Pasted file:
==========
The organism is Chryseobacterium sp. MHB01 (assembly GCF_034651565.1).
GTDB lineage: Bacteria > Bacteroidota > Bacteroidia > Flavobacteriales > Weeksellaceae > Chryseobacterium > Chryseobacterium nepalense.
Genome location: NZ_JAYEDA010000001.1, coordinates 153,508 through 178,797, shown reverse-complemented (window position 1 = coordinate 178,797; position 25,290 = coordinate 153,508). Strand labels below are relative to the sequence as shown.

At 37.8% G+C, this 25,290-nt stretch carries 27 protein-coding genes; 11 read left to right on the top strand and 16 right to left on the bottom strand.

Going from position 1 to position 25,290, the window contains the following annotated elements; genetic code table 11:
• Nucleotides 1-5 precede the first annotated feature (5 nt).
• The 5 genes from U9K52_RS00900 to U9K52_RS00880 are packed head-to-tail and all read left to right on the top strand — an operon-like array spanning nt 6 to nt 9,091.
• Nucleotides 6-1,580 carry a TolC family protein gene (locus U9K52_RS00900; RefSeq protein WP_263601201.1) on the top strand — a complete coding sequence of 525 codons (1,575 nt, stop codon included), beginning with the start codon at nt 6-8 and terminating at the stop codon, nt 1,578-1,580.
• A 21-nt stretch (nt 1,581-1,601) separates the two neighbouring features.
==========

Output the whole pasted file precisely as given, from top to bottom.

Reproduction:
The organism is Chryseobacterium sp. MHB01 (assembly GCF_034651565.1).
GTDB lineage: Bacteria > Bacteroidota > Bacteroidia > Flavobacteriales > Weeksellaceae > Chryseobacterium > Chryseobacterium nepalense.
Genome location: NZ_JAYEDA010000001.1, coordinates 153,508 through 178,797, shown reverse-complemented (window position 1 = coordinate 178,797; position 25,290 = coordinate 153,508). Strand labels below are relative to the sequence as shown.

At 37.8% G+C, this 25,290-nt stretch carries 27 protein-coding genes; 11 read left to right on the top strand and 16 right to left on the bottom strand.

Going from position 1 to position 25,290, the window contains the following annotated elements; genetic code table 11:
• Nucleotides 1-5 precede the first annotated feature (5 nt).
• The 5 genes from U9K52_RS00900 to U9K52_RS00880 are packed head-to-tail and all read left to right on the top strand — an operon-like array spanning nt 6 to nt 9,091.
• Nucleotides 6-1,580 carry a TolC family protein gene (locus U9K52_RS00900; RefSeq protein WP_263601201.1) on the top strand — a complete coding sequence of 525 codons (1,575 nt, stop codon included), beginning with the start codon at nt 6-8 and terminating at the stop codon, nt 1,578-1,580.
• A 21-nt stretch (nt 1,581-1,601) separates the two neighbouring features.